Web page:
(MENAFN- Khaleej Times) Question: Indian startups have been receiving funds from private equity players between 2019 and 2021. However, there is a declining trend which has currently been reported. Will these startups be able to survive especially after the failure of two banks in the US?
ANSWER: In 2021, venture capitalists invested $38.5 billion in Indian startups. This has fallen to $25.7 billion in 2022. The global economic downturn forced investors to go slow on deployment of capital in new age companies. This particularly affected consumer technology businesses where the investments went down by 55 per cent to less than $10 billion in 2022. Big ticket deals of $100 million each dropped to 48 in 2022 from 92 in 2021. This clearly shows that global investors have become unduly cautious on large ticket deals. This has resulted in some unicorn startups laying off employees and undertaking cost saving measures. The problem has to some extent taken a serious turn after the collapse of two banks in the US. The Indian government has assured over 450 Indian startups that they would look into their difficulties as a result of the prevailing global scenario. The Minister for IT & Electronics has advised Indian startups to rely on funds from the Indian banking sector. An online link has been provided which would enable these companies to send their inputs and suggestions. In his opinion, startups which are able to retrieve their funds from the two banks should open a dollar account and deposit the funds in Indian banks which operate in the GIFT City which caters to offshore entities and non-residents.
Question: Digital payments are growing in India but a large section of the rural population is left out. I am told that infrastructure in these areas is quite primitive. What steps are being taken to remedy the situation? H. P. Ranina is a practicing lawyer, specializing in tax and exchange management laws of India. - KT file
ANSWER: Currently about 260 million transactions take place everyday using the Unified Payments Interface (UPI) platform. This platform, which is operated by the National Payments Corporation of India, is running three systems simultaneously so that if there is a problem in one, the other two can continue operations. The Reserve Bank of India is initiating a 75 digital villages programme. Under this, payment system operators will adopt 75 villages across the country and convert them into digital payment-enabled villages. Further, the RBI has launched campaigns to increase awareness among users so that they do not share confidential information based on fraudulent messages. The RBI is working with enforcement authorities to safeguard the interest of the public at large.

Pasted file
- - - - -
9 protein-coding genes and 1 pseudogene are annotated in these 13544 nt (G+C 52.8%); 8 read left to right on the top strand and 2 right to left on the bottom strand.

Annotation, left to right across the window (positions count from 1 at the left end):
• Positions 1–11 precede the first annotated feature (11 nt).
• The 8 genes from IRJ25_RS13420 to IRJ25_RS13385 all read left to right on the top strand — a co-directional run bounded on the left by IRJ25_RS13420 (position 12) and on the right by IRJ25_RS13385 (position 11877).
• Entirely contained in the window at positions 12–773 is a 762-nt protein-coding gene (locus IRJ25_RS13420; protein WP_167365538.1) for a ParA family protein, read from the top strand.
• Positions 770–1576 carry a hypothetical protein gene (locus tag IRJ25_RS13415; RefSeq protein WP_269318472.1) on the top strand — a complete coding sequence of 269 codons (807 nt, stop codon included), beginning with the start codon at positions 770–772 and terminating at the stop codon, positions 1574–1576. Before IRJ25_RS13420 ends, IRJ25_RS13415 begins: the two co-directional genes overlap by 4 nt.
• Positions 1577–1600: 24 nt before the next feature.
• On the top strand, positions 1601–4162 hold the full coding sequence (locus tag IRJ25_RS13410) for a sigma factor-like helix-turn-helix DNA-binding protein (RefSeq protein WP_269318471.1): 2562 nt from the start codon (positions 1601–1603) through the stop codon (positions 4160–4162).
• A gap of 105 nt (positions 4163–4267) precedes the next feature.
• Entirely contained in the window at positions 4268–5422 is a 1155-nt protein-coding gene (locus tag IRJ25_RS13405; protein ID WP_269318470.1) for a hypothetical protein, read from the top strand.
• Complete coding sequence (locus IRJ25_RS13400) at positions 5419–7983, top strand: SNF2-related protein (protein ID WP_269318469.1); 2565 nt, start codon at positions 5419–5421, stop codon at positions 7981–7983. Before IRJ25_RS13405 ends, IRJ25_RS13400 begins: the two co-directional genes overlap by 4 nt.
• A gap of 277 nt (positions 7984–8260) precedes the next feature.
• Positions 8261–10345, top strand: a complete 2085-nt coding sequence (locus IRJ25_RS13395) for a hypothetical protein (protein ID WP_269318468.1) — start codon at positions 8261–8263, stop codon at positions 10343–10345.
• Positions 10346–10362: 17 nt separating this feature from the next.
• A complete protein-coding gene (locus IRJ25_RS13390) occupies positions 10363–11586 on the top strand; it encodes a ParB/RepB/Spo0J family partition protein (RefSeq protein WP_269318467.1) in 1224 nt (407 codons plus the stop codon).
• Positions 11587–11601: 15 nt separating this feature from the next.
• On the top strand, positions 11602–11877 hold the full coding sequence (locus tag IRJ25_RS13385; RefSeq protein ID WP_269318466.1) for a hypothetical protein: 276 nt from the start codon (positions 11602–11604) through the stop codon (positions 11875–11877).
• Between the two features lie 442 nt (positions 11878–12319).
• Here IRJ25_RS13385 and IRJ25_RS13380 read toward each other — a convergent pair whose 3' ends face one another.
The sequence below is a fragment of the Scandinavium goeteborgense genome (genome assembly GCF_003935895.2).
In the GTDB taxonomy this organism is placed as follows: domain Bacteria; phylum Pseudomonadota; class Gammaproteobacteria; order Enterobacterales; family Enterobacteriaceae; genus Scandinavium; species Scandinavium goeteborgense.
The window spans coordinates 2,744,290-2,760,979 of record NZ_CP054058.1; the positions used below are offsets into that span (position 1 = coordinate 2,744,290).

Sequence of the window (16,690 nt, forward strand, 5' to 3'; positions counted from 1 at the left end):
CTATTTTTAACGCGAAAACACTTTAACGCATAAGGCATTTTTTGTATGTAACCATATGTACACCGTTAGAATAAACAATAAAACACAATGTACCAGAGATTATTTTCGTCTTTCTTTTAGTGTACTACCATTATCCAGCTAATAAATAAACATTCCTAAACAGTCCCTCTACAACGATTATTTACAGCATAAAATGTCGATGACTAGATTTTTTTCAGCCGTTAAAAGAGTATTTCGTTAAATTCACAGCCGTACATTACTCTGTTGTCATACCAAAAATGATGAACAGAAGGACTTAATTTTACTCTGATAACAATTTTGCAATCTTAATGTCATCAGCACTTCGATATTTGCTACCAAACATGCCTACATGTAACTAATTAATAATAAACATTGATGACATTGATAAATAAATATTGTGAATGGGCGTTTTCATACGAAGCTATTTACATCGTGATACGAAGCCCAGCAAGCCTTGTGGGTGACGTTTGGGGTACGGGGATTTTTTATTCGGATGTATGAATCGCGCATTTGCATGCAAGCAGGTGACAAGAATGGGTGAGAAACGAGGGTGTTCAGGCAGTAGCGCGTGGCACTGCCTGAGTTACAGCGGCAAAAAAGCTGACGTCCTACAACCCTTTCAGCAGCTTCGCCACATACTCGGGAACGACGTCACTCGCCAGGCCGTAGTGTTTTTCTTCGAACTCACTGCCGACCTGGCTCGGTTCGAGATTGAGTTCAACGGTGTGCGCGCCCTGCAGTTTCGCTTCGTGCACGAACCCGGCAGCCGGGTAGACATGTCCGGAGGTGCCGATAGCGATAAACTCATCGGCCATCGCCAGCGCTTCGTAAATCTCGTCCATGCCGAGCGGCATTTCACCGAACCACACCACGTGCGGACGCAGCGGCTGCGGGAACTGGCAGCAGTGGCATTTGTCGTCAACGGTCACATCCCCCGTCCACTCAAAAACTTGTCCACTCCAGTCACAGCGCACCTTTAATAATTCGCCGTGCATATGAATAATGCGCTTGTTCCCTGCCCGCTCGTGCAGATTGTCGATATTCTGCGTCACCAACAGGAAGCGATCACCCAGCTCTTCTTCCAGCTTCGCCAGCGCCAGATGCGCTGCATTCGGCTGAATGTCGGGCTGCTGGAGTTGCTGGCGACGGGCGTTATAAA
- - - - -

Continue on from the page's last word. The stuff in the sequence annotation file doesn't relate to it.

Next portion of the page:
Question: I have a fairly large plot of agricultural land. I have been approached by builders to sell the plot for which I have received attractive offers. If I decide to do so, would I be exempt from payment of capital gains tax?
ANSWER: Under section 54-B of the Income-tax Act, capital gains are exempt on sale of agricultural land if the amount is reinvested in the purchase of another plot of agricultural land within two years from the date of sale of the old plot. However, a mandatory condition to be fulfilled is that the plot of land which is sold should have been used for agricultural purposes for atleast two years prior to the date of its sale. In other words, if the land was not cultivated and was left barren during the two year period prior to sale, the capital gains arising on sale of such uncultivated land would be liable to tax and the exemption under section 54-B would not be available. Merely because the land that is sold is classified as agricultural land in the records of the government authorities would not be sufficient to claim exemption from tax. The tax authorities and courts in India have insisted that the land should have been cultivated for at least two years prior to the date of sale so that the tax exemption can be availed of. Further, the new plot of land purchased should be retained for three years and also be used for agricultural purposes.
H. P. Ranina is a practicing lawyer, specializing in tax and exchange management laws of India.
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